Anyway, Malenko taps him out to the Texas Cloverleaf to continue the honestly pretty confusing feud between the babyface family of wrestlers having to cover for their heel relative who isn’t around and a heel teaming with a face because the heel needs protection from different heels and the face needs backup against different faces. Or something. I kinda miss when they’d just hit each other with a suitcase every week.


Lee Marshall calls in from the Buffalo Bill Museum to, in a rare moment, insult Bobby Heenan for being a weasel. The funny part here is that it’s not just a museum, it’s the Buffalo Bill Museum and grave, so imagine Stagger Lee like, sprawled out on a cowboy’s grave, calling in to a wrestling show to tell one of his co-workers he hates him.

Best/Worst: You Can’t Keep It 100 Without Konnan

Last week, Konnan more or less made La Parka seem worthless after WCW spent weeks and arguably months accidentally turning him into a cult favorite. This week, Konnan gets basically the same squash match against Psicosis, a guy who has competed for the Television and Cruiserweight Championships on this show, because I guess he’s taking a hard-line “I brought you into this world and I can take you out” stance.

I’m giving it a half Best, though, for the post-match angle. A few weeks ago, Rey Mysterio Jr. returned on crutches to announce that he’d be letting his leg heal “the natural way,” which for most of us means, “sitting at home pretending nothing’s wrong so you don’t have to pay hospital bills and just having a shitty leg for the rest of your life.” Konnan showed up, pushed him around and kicked away his crutches. If it weren’t for the courage of the fearless Villanos, the minnow would’ve been lost.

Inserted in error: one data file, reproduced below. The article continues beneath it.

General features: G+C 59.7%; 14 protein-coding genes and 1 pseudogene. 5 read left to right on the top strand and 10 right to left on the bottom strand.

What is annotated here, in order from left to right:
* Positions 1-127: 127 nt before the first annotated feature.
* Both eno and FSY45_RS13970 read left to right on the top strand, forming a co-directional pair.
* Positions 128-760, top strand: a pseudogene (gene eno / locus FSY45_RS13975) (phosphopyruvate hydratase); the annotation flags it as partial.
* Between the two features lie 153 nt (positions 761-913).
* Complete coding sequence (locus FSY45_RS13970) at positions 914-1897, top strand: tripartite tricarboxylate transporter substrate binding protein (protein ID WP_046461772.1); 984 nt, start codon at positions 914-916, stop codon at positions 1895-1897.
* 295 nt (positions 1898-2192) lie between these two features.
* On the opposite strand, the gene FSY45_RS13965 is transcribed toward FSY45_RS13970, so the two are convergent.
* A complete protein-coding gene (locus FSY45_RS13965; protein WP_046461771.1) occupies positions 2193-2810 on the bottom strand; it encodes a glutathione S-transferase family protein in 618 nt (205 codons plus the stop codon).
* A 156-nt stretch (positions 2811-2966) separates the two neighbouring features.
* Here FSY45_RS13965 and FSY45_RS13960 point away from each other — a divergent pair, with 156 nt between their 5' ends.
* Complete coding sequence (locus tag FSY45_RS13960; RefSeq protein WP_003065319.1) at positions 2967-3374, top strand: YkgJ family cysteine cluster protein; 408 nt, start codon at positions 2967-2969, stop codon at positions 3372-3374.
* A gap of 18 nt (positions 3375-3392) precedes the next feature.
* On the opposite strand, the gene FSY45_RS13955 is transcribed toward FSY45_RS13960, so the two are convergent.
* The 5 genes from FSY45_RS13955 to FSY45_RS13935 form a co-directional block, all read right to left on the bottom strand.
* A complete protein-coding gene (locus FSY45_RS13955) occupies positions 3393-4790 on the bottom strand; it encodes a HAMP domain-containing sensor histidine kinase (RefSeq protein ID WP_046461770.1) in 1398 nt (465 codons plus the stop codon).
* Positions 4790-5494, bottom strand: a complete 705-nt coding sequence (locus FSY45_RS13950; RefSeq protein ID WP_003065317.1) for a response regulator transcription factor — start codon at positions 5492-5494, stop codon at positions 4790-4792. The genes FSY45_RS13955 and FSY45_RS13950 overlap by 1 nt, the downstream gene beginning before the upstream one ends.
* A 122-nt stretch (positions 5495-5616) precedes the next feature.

This week, Rey shows up on crutches again to stick up for Psicosis. It’s a real “Superman teams up with Lex Luthor” situation. Konnan tries to humiliate him again, but Rey reveals that whoops, it turns out he’s fine, and he’s here to beat K-Dogg to death with one of the crutches. This sets up the MEXICAN GRUDGE DEATH MATCH at Road Wild, which is almost an actual match stipulation.

Best: Tony Schiavone Is Sleeping On The Couch Tonight

I don’t think there’s ever been a more “Hooters patrons falling in love with a Hooters waitress and thinks she’s being nice to them because she’s into them, too,” moment on Nitro than Tony Schiavone, Mike Tenay and Bobby Heenan thinking they’re getting laid because the Nitro Girls have decided to horribly pop and/or lock at the announce table.